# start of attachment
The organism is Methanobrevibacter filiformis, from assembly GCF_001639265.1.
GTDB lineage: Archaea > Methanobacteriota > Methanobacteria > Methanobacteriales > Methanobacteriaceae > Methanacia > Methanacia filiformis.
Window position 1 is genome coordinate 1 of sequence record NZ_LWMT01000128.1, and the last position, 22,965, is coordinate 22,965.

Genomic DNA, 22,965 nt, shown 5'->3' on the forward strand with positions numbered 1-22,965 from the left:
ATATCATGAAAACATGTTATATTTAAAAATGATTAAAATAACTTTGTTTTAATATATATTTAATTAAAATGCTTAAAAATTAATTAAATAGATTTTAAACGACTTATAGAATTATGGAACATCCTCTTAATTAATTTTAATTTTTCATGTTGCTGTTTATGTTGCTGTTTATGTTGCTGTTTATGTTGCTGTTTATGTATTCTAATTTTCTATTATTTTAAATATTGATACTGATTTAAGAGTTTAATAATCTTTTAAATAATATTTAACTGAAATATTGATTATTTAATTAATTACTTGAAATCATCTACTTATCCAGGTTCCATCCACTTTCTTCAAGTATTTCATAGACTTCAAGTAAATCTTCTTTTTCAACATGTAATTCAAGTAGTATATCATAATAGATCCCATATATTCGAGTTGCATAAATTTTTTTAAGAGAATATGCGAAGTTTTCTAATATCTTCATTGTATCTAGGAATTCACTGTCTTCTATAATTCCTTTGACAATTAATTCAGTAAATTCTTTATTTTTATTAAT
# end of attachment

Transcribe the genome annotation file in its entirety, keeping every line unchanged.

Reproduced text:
The organism is Methanobrevibacter filiformis, from assembly GCF_001639265.1.
GTDB lineage: Archaea > Methanobacteriota > Methanobacteria > Methanobacteriales > Methanobacteriaceae > Methanacia > Methanacia filiformis.
Window position 1 is genome coordinate 1 of sequence record NZ_LWMT01000128.1, and the last position, 22,965, is coordinate 22,965.

Genomic DNA, 22,965 nt, shown 5'->3' on the forward strand with positions numbered 1-22,965 from the left:
ATATCATGAAAACATGTTATATTTAAAAATGATTAAAATAACTTTGTTTTAATATATATTTAATTAAAATGCTTAAAAATTAATTAAATAGATTTTAAACGACTTATAGAATTATGGAACATCCTCTTAATTAATTTTAATTTTTCATGTTGCTGTTTATGTTGCTGTTTATGTTGCTGTTTATGTTGCTGTTTATGTATTCTAATTTTCTATTATTTTAAATATTGATACTGATTTAAGAGTTTAATAATCTTTTAAATAATATTTAACTGAAATATTGATTATTTAATTAATTACTTGAAATCATCTACTTATCCAGGTTCCATCCACTTTCTTCAAGTATTTCATAGACTTCAAGTAAATCTTCTTTTTCAACATGTAATTCAAGTAGTATATCATAATAGATCCCATATATTCGAGTTGCATAAATTTTTTTAAGAGAATATGCGAAGTTTTCTAATATCTTCATTGTATCTAGGAATTCACTGTCTTCTATAATTCCTTTGACAATTAATTCAGTAAATTCTTTATTTTTATTAAT